Another positioning block for spacing riser bus bars includes an insulating material body forming recesses along a longitudinal axis of the block, each recess for receiving an electric riser bus bar therein. A pair of opposing binding features is formed adjacent to opposing walls of the recesses for securing the riser bus bar within the recess. A locator feature is formed between the walls of each recess for aligning the riser bus bar within the recess.

A method for securing riser bus bars includes providing a positioning block having an insulating material body forming recesses along a longitudinal axis of the block, a pair of opposing binding features formed adjacent to opposing walls of the recesses and a locator feature formed between the walls of each recess; aligning the positioning block on one or more riser bus bars by employing the locator feature to receive an electric riser bus bar within the recesses; and securing the positioning block on the riser bus bars by employing the binding features to secure the riser bus bars within the recesses.

These and other objects, features and advantages of the present invention will become apparent from the following detailed description of illustrative embodiments thereof, which is to be read in connection with the accompanying drawings.

BRIEF DESCRIPTION OF DRAWINGS

This disclosure will present in detail the following description of preferred embodiments with reference to the following figures wherein:

FIG. 1 is a perspective view of an electrical enclosure with a cover removed having a meter stack fabricated therein also with a cover removed;

FIG. 2 is a perspective view of the electrical enclosure of FIG. 1 with a close up view of riser bus bars;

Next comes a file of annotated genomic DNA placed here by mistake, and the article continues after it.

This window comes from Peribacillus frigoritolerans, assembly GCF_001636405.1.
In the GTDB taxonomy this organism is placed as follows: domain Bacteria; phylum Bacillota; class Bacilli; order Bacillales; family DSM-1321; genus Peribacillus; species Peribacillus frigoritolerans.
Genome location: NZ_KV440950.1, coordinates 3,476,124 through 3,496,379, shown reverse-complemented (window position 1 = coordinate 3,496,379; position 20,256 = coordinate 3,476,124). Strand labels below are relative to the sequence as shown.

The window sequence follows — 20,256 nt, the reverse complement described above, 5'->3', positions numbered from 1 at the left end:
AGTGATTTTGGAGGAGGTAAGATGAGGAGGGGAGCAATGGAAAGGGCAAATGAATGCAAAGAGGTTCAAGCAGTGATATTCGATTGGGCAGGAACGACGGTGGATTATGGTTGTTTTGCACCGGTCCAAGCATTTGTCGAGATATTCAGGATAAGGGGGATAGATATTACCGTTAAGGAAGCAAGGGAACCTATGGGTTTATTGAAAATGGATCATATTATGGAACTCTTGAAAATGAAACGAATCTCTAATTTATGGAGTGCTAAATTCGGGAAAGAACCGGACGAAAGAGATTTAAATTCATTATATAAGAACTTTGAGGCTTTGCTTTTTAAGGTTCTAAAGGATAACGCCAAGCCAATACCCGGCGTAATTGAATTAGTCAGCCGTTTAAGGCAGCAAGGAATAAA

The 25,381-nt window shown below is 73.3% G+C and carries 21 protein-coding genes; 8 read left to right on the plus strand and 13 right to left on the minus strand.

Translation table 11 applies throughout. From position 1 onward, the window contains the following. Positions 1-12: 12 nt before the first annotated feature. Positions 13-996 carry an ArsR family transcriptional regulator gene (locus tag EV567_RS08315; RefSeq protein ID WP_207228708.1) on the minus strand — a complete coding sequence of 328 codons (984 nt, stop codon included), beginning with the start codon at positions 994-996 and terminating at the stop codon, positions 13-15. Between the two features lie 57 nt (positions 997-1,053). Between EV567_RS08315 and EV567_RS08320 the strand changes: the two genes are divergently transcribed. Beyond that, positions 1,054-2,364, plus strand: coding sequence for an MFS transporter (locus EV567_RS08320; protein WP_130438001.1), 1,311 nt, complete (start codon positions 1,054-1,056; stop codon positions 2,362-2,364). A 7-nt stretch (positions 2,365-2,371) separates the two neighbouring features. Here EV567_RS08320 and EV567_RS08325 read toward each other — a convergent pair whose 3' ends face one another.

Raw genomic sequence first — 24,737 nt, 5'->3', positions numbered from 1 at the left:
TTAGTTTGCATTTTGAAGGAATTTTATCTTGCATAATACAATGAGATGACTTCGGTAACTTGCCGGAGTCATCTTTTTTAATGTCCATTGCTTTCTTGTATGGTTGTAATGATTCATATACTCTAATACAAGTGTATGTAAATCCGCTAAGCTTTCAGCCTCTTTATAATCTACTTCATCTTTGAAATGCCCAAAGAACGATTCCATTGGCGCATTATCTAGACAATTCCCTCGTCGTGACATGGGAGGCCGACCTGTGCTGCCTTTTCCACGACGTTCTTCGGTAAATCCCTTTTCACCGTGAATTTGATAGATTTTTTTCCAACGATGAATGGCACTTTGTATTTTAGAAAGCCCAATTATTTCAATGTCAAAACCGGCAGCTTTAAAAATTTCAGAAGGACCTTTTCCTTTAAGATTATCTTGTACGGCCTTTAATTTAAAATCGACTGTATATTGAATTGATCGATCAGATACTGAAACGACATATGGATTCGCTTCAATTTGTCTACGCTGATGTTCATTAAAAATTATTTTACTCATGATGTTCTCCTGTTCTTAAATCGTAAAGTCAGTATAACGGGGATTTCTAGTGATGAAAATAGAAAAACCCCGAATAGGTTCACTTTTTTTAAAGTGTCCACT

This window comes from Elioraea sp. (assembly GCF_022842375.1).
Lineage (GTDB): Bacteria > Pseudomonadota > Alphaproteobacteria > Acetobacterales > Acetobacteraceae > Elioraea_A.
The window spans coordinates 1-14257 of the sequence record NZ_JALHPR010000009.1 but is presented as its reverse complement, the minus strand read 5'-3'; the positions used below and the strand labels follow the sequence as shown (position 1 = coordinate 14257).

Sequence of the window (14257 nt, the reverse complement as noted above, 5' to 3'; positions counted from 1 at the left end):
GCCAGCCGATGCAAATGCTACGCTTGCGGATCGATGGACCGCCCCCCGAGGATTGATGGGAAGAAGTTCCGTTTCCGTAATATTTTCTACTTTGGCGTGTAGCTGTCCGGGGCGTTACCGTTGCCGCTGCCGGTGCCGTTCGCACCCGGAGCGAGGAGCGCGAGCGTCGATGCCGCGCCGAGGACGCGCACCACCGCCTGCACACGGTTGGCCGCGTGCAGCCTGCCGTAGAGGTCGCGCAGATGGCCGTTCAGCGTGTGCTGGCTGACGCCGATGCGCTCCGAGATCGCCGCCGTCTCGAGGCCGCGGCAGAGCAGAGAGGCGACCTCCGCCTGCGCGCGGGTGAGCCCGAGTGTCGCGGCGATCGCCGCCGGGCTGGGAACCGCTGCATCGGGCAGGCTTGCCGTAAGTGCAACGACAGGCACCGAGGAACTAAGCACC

FIG. 3 is a perspective view of a positioning block in accordance with one illustrative embodiment;

FIG. 4 is a perspective view showing a positional block being installed on riser bus bars in accordance with the present principles;

FIG. 5 is a perspective view showing a sub-assembly formed by using two positional blocks on riser bus bars in accordance with the present principles;

FIG. 6 is a magnified view of detail 5 shown in FIG. 5 showing a positional block attached to the riser bus bars in accordance with the present principles; and

FIG. 7 is a perspective view of the positioning block at a reverse angle showing recesses or openings where access to snap stems permits the removal of the positional block after its installation in accordance with one illustrative embodiment.

DETAILED DESCRIPTION OF PREFERRED EMBODIMENTS

The present invention provides a way of positioning, stabilizing and insulating single or three phase vertical bus sockets. A positioning block in accordance with the present principles is employed to fasten together two or more vertical bus bars keeping them properly spaced electrically as well as providing a way to keep the bus bars assembled as a unit while attaching them to meter socket positions in a cabinet or meter unit.

The positioning block in accordance with the present principles gap the single or 3 phase vertical bus bars that distribute electrical current to individual meter sockets in a modular metering unit. The positioning bar serves as a support structure/fixture preventing the bus bars from coming into contact with one another as well as providing a way of keeping the bus assembly intact while installing the riser bus bars in the meter stack assembly.

The present invention will be described in terms of a meter module assembly but should not be construed as limited to the illustrative example and may be employed with other electrical assemblies of other devices where a temporary assembly of parts is needed.

All statements herein reciting principles, aspects, and embodiments of the invention, as well as specific examples thereof, are intended to encompass both structural and functional equivalents thereof. Additionally, it is intended that such equivalents include both currently known equivalents well as equivalents developed in the future (i.e., any elements developed that perform the same function, regardless of structure).